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Emile Durkheim

The great French sociologist is now half forgotten, but he shaped much 20th-century social thought. The inventor of the idea of "anomie," and analyst of suicide and religion, still speaks to us

By Michael Prowse   February 2005

A few years ago I was planning a book on market capitalism—one that would demonstrate its inestimable virtues. But in a moment of candour it occurred to me that I had not exposed myself sufficiently to the arguments of the market’s critics. In particular, I had not read any sociologists. So, reluctantly, I bought some works by Emile Durkheim, the French founding father of modern sociology. They would be tedious and imprecise, I feared, but they could surely do me no lasting harm. A few afternoons in Durkheim’s company would salve my conscience without altering my convictions.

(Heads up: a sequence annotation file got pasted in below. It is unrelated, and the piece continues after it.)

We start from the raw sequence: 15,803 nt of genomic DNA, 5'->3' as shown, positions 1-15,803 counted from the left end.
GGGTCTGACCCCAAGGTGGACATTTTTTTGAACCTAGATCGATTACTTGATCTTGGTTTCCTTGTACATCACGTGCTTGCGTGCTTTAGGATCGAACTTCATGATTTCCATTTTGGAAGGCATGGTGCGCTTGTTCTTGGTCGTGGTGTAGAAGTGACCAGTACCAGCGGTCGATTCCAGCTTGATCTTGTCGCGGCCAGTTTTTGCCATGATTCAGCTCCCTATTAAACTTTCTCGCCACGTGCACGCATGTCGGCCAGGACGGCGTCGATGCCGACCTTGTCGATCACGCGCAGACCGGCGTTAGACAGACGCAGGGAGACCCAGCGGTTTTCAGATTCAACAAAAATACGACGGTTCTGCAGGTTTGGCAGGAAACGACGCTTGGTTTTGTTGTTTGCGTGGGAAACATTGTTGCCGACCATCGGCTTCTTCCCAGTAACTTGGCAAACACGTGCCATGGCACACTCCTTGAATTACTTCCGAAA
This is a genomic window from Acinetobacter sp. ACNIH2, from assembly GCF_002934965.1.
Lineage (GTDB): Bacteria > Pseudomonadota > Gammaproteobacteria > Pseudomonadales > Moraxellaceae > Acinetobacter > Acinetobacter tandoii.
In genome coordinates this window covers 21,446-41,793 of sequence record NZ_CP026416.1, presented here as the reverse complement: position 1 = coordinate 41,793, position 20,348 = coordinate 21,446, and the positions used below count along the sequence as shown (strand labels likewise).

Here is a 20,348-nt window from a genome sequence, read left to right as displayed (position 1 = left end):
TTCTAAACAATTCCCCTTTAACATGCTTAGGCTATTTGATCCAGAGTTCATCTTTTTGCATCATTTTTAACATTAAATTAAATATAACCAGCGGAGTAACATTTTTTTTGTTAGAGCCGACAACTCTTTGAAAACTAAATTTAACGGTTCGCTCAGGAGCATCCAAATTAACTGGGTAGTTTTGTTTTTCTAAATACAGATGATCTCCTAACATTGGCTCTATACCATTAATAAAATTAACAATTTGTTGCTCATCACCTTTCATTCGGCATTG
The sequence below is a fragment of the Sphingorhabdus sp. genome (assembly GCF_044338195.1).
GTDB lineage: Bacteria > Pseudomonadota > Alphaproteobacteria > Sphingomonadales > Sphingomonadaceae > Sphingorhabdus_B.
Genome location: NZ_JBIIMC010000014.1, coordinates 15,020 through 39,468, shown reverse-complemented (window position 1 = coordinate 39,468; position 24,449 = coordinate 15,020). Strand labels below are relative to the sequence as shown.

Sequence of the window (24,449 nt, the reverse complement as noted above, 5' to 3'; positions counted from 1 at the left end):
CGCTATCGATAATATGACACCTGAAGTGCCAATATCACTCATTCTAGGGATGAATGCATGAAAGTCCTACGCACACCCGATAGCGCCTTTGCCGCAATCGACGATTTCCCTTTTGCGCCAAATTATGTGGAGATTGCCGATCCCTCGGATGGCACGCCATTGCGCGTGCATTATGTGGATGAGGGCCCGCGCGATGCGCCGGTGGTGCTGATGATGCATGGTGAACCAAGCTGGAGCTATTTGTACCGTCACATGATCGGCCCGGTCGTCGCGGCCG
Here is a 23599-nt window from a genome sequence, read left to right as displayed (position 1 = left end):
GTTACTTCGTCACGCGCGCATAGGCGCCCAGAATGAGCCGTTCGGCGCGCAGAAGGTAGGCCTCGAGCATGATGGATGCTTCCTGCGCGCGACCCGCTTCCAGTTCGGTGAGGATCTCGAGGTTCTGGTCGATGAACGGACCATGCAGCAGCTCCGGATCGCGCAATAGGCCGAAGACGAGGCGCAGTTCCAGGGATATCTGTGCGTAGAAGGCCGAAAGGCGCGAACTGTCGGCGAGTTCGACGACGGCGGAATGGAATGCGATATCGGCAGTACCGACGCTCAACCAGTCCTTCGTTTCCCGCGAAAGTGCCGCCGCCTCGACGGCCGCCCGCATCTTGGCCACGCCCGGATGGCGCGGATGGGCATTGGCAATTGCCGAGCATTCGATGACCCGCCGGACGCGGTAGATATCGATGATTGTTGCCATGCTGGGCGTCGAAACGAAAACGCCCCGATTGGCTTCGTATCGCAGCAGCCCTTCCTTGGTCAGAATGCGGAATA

I was wrong.…

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